Animals and the making of scientific knowledge 
(Leverhulme Trust, 2013-2015)
Using animals as laboratory models is a key route through which scientific knowledge is produced. Concerns over public accountability have resulted in innovations in governance, such as the use of lay members in local Ethical Review Processes, and the online publication of research abstracts by the Home Office (HO). However, a new European Directive recently came into force which has the potential to reopen some aspects of the UK animal research debate. This project will focus on the public consultation launched by the Home Office in 2011 to explore: To what extent does legislative change and democratic consultation open up the black box of animal research, and how are definitions of ‘science’, ‘politics’ (and ethics) reconfigured in this process? This project is part of a larger programme of research entitled ‘Making Science Public: Challenges and Opportunities’.
(Please contact or




The UK veterinary profession and management of the social and ethical implications of the clinical use of donated companion animal blood and tissue
(Welcome Trust, 2013 - 2016)
This project combines empirical social scientific research with normative ethical analysis; focussing on the social and ethical implications of companion animal blood and organ donation. Normative questions will include; what is the ethical justification for using donated companion animal blood and tissue in the treatment of animal disease, and to what extent does this justification differ from the case of human blood and tissue donation? Semi structured interviews will be used to collect empirical data which explores the values and expectations of companion animal owners, veterinarians and wider stakeholders. The project aims to produce policy recommendations for this growing clinical area which are based on sound ethical justifications and which are relevant to the social and cultural context within which such practices take place (Please contact or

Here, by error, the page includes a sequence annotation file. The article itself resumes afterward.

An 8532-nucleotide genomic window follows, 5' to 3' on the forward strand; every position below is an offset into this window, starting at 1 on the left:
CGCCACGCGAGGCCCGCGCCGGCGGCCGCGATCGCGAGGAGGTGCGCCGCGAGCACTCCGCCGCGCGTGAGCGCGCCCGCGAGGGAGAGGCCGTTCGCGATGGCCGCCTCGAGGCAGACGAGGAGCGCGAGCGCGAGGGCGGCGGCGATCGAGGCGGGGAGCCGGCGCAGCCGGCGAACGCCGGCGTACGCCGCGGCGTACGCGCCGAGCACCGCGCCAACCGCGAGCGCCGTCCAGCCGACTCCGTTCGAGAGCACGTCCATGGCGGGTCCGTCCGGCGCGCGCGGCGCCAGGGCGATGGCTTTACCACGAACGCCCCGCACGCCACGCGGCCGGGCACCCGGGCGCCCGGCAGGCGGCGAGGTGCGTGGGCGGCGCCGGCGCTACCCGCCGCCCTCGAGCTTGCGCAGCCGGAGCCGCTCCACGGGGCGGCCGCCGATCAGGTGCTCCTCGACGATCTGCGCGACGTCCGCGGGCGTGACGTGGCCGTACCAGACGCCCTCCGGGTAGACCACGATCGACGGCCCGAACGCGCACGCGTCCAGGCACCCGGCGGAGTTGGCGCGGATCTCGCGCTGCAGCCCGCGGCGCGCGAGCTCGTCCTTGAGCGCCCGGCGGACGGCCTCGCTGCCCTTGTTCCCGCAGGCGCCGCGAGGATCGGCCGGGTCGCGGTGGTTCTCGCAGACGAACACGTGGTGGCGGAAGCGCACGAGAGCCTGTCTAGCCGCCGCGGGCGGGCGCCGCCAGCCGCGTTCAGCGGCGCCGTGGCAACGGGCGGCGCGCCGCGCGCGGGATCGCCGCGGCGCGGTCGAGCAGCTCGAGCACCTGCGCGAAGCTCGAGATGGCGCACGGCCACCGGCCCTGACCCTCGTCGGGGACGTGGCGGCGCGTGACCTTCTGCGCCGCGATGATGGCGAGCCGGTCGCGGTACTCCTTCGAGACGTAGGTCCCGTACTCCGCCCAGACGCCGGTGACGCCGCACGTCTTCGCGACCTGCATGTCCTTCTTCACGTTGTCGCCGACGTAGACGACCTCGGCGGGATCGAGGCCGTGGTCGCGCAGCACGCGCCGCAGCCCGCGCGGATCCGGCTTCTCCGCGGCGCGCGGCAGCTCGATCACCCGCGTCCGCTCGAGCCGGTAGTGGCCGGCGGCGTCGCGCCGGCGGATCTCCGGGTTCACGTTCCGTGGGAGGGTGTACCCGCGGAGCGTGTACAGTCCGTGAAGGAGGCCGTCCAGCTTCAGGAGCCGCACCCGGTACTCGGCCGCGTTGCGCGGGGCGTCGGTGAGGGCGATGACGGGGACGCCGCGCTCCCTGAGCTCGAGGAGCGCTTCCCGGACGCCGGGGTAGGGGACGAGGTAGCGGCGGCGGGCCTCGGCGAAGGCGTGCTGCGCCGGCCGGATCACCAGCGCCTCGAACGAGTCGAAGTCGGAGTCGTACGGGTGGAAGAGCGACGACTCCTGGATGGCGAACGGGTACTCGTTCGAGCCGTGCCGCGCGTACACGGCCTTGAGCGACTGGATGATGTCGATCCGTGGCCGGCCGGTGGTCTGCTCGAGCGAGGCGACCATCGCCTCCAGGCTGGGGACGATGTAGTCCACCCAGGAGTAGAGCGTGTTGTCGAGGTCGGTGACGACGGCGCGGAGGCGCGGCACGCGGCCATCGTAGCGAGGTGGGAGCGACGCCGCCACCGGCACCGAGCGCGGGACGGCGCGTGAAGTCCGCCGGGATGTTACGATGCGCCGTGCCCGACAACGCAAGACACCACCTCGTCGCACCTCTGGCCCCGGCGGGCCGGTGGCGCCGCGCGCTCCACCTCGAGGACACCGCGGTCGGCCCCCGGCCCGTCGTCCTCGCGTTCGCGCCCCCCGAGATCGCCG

Social and ethical issues raised by the use of agricultural biomass in energy: the cases of perennial energy crops and crop residues.
(Danish Research Council 2011-2015)
The project comes out of an interest in how and why we value land and explores the ethical issues raised by burning crops and straw for energy and how these issues are framed by key stakeholders. The research focuses on how stakeholders frame the ethical issues raised by production of energy crops and crop residues for energy production and  what assumptions underpin these framings. It is a comparative study between the UK and Denmark using qualitative social science methods involving interviews and document analysis (Contact Orla Shortall at or

Project Title: Constructing Ethical Biofuels Research in UK Bioscience: EST FRAME
(EU 2012 – 2014)